Depending on how many millions of unique values you might be dealing with in any particular run, a completely different approach
might also be called for...
Your present algorithm is based on the assumption that "hashes are 'free.'" Unfortunately, when a hash grows into hundreds-of-thousands or millions of entries, it is no longer free. Instead, every single access runs the risk of a page fault.
The application, and the system itself, slows to a crawl...
An "unexpectedly different" algorithm would write all those keys to a disk-file, then sort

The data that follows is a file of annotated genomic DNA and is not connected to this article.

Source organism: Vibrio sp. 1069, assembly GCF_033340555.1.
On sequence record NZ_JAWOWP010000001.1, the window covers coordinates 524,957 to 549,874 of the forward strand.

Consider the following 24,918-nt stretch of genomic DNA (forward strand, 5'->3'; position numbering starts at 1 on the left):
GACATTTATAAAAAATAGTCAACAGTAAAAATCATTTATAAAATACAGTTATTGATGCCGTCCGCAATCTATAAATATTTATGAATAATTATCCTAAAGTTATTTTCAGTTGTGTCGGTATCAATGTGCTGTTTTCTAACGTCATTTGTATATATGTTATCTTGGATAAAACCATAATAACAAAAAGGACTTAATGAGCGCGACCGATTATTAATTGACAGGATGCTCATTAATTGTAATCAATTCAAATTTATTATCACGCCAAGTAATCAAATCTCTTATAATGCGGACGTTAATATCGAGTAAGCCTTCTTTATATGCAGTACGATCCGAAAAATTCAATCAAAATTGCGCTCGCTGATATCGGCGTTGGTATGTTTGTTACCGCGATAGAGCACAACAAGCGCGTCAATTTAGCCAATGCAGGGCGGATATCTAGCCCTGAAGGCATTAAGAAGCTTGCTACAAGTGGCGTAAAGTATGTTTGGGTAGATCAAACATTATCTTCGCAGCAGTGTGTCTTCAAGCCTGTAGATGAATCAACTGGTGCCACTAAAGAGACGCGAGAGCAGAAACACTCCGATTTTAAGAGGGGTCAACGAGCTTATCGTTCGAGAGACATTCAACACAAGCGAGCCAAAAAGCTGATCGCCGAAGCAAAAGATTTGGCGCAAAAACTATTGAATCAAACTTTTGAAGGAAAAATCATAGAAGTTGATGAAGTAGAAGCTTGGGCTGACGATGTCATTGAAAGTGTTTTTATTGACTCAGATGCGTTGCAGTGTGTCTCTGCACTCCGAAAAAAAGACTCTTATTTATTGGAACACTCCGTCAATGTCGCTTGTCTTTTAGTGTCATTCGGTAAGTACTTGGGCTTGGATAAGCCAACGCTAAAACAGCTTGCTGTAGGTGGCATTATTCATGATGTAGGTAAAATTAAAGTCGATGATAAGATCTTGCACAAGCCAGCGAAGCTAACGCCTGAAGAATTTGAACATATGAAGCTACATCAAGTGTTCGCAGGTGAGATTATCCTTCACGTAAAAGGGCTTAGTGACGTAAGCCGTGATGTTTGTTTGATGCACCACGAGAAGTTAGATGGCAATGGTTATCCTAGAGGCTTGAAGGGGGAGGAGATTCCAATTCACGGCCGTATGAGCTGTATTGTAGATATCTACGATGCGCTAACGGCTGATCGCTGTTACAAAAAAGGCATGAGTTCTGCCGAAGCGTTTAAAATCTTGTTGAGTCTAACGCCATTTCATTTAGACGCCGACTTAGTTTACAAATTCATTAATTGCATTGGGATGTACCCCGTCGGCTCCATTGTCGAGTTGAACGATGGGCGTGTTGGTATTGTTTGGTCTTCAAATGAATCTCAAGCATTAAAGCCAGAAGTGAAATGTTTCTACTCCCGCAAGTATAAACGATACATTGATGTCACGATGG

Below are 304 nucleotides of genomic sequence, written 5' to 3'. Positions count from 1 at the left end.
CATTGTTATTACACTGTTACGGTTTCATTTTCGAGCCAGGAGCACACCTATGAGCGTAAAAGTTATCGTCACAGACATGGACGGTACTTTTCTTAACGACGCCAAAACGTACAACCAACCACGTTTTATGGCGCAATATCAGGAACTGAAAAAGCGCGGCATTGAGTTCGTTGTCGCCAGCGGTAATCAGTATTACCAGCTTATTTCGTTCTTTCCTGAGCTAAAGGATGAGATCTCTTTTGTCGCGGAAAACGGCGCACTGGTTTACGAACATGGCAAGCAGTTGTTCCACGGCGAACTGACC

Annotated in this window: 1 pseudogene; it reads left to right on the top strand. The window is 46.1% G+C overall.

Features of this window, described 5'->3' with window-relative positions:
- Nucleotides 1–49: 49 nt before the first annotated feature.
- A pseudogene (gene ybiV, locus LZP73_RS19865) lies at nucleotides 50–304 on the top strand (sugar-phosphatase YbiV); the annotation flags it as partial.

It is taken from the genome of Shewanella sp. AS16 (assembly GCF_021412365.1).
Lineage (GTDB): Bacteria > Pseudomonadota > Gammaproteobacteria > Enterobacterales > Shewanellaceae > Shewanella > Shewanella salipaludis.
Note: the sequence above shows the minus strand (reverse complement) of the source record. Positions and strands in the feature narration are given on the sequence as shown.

that file (on disk...), and count them. When a file is sorted, all of the occurences of any particular key-value are guaranteed to be adjacent. "Counting" them, therefore, requires no main-memory at all.
Yes... this is
"how they did it with punched cards, even before digital computers existed."
... it still works.
(In fact, it can out-perform algorithms such as yours by a factor of thousands . . . )